Relevant parts of the Policing and Crime Act 2017 (‘the Act’) come into force on the 3rd April 2017 and will make substantial changes to the manner in which bail may be granted to suspects at police stations.
The Current Position
Currently, there are no time limits as to how often and how long the police may take a suspect into custody and re-bail that person.
If the police can justify the re-bail on the basis of the complex nature of the investigation or the continuance of outstanding enquiries, then a suspect is liable to continue to be re-bailed whilst the investigation or those enquiries are ongoing.
This frequently leads to suspects being on bail for months, if not years, in the most complex of cases, with undesired consequences for both suspects and victims of crime, including the uncertainty as to whether or not a prosecution will follow.
Additionally, the longer an investigation takes the more likely it is that witness evidence will be questioned as to reliability due to the length of time that has past since the initial allegation was made.
The Effects of the Act | Kangs Criminal Law Advisory Solicitors
- There will be an initial twenty eight day time limit for bail.
- At the end of that period, a senior officer will be able to extend bail for up to, initially, a further three months, and
- Thereafter, to a maximum of six months for complex cases.
- If the police wish to continue to retain a suspect on bail for any longer period they will have to make an application to a Magistrates’ Court thereby enabling further scrutiny of investigations and enquiries the police have conducted.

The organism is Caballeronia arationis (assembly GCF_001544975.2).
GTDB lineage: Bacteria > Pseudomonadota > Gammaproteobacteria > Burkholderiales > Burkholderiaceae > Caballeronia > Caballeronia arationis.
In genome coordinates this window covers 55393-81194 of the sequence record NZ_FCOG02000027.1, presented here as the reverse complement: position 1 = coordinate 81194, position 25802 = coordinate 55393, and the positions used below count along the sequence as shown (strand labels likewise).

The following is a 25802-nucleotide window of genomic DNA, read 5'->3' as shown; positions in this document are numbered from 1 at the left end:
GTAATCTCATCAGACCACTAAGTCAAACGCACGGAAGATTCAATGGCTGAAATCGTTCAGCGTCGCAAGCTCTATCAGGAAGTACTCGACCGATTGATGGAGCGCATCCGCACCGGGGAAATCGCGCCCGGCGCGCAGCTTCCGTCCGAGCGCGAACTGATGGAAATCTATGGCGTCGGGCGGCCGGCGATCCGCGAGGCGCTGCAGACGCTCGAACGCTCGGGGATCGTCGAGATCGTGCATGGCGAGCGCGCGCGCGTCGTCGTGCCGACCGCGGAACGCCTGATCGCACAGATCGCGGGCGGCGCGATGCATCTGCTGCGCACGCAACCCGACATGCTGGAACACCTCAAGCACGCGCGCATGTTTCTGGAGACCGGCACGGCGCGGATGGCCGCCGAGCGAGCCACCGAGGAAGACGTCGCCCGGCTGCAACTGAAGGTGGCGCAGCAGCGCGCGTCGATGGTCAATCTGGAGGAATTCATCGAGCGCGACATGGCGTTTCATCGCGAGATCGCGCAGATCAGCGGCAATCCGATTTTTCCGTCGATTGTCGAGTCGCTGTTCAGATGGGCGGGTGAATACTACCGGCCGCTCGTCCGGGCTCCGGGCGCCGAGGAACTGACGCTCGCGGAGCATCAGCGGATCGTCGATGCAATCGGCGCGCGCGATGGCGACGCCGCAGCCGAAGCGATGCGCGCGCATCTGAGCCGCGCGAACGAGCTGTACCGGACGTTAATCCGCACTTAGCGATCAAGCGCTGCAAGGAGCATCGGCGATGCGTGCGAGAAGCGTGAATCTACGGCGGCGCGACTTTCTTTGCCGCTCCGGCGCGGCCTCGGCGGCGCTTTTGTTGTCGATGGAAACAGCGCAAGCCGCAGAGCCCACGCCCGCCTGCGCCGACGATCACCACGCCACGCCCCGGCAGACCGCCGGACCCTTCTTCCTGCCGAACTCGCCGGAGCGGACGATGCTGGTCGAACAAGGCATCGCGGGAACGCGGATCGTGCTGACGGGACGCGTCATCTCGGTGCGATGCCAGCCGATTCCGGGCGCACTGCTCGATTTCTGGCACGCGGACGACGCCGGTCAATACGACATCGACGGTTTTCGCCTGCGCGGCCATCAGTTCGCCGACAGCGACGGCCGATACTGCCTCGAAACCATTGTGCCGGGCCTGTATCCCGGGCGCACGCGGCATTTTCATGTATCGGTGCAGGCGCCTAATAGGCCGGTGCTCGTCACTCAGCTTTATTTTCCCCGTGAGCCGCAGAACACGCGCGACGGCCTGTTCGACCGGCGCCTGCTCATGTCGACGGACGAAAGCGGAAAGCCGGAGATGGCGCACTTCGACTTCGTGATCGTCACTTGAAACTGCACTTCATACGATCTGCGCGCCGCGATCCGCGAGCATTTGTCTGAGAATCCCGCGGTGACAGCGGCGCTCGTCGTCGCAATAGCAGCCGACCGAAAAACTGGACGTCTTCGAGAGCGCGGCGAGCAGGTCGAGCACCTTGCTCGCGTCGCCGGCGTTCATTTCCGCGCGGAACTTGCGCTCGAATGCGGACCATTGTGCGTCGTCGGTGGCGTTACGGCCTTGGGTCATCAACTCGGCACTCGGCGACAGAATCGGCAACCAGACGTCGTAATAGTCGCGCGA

- The solicitor for the suspect will, in future, have an opportunity to respond to such applications for extensions of pre-charge bail.
Under the Criminal Procedure Rules there will now be strict guidelines as to when these applications can be made and also in relation to applications to oppose the extension of pre-charge bail.
Furthermore requests can be made that the adjudication is made on the papers, or indeed a request can be made for a hearing with all parties to attend.
What This Means | Kangs Specialist Criminal Solicitors
The new provision will mean that there is now a presumption of release without bail unless the custody officer considers bail ‘necessary and proportionate’. These provisions will be different for serious fraud office investigations where an initial period of 3 months bail can be granted without review, or up to a 6 month period in exceptionally complex cases.
How Can Kangs Solicitors Help You? | Kangs Criminal Defence Team
As from 3rd April 2017 anybody who has been on bail for any substantial period of time may consider that this new legislation may be beneficial to them.
In these circumstances, please feel free to contact Kangs Solicitors in order that the possibility of the appropriate representations being made can be considered on your behalf.
Who can I Contact for Help? | Kangs Specialist Criminal Solicitors
Please feel free to contact our criminal team through any of the following who will be happy to speak to you and guide you.